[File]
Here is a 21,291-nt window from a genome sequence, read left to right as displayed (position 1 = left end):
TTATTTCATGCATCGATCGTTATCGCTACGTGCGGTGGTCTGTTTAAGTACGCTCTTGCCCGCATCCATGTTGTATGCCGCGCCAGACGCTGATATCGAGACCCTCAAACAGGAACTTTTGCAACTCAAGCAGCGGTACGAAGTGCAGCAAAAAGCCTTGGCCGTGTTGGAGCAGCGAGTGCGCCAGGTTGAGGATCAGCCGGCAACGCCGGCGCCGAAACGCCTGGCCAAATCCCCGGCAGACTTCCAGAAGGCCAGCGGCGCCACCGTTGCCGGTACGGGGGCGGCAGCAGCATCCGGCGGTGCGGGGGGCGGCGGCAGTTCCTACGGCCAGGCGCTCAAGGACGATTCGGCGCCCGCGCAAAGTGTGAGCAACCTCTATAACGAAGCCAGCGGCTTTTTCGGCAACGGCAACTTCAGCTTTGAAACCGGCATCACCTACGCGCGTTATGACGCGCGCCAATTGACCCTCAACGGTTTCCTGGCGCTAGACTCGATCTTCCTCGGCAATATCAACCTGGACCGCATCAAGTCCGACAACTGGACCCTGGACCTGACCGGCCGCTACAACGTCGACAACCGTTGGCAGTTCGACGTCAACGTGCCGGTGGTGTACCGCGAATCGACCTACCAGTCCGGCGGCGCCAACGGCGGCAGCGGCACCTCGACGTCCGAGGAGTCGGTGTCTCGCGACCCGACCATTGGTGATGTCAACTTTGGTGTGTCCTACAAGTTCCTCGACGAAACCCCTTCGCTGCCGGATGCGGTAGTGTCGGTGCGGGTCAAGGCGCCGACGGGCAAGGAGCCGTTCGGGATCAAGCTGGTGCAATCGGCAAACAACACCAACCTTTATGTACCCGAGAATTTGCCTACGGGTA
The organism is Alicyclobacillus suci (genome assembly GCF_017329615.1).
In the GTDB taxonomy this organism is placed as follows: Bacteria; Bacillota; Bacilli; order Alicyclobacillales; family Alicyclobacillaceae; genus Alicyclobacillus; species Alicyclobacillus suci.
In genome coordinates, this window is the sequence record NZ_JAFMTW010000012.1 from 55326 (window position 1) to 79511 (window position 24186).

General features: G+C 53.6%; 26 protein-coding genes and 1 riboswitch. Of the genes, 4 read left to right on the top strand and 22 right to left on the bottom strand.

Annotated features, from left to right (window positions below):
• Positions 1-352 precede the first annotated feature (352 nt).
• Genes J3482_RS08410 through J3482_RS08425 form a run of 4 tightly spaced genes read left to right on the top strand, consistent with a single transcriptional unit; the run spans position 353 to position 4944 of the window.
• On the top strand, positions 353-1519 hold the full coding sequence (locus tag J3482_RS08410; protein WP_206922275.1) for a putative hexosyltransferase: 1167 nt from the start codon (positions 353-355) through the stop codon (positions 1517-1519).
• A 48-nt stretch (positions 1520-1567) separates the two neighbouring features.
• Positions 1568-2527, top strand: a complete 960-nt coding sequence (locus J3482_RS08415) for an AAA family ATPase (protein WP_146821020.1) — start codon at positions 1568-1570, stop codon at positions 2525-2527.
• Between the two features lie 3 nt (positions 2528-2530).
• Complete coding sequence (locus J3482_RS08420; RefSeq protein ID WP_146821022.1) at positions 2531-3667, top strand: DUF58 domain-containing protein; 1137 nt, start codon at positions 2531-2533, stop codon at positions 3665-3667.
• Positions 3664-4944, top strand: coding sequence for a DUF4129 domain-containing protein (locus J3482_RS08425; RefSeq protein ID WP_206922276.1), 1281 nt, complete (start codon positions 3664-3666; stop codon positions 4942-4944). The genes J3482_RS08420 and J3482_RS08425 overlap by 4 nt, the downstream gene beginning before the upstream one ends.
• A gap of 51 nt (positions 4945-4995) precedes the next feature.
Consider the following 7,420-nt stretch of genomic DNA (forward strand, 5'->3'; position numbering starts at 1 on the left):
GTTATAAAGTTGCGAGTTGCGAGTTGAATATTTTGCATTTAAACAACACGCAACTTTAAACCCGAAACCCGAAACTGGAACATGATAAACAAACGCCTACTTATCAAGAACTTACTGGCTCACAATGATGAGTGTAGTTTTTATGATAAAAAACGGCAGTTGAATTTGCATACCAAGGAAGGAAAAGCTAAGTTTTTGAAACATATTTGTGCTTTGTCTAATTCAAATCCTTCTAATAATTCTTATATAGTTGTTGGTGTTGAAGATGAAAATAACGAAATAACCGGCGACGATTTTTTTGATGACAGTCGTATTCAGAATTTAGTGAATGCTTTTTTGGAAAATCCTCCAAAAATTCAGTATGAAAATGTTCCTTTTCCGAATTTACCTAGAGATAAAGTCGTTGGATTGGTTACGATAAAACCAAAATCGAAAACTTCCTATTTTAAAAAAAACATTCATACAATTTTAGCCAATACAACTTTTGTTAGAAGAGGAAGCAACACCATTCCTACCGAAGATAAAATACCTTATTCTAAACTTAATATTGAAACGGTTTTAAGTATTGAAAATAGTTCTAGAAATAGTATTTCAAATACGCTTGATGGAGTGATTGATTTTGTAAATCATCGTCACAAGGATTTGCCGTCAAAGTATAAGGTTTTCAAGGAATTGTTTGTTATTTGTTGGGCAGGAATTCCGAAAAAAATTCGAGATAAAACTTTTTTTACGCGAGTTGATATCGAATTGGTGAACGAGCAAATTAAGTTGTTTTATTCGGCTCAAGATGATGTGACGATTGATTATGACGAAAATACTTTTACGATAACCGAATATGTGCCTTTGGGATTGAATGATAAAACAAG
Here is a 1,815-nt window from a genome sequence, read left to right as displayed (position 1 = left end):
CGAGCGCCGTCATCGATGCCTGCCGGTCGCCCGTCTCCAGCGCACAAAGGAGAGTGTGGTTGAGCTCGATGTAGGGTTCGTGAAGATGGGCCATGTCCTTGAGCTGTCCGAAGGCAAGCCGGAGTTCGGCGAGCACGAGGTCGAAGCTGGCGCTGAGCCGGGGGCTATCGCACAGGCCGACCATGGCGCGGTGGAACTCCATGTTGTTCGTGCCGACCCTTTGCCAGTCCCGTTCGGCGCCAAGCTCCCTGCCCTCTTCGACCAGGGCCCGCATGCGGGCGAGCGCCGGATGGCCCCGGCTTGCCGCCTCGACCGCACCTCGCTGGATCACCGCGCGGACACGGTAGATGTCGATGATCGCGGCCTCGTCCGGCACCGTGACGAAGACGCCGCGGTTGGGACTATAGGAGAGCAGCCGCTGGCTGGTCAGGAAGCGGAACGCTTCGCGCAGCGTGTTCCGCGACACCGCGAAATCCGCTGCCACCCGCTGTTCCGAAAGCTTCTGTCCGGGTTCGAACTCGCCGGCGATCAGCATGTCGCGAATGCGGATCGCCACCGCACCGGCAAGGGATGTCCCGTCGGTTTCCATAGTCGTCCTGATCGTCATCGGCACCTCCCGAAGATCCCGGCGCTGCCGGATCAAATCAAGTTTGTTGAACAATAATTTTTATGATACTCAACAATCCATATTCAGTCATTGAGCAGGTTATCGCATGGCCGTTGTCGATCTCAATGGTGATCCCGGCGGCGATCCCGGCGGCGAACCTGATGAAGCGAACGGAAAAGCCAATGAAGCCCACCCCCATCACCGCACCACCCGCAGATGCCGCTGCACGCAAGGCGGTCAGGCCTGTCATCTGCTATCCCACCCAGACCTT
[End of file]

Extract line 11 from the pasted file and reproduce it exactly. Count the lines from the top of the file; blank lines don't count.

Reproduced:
• A 48-nt stretch (positions 1520-1567) separates the two neighbouring features.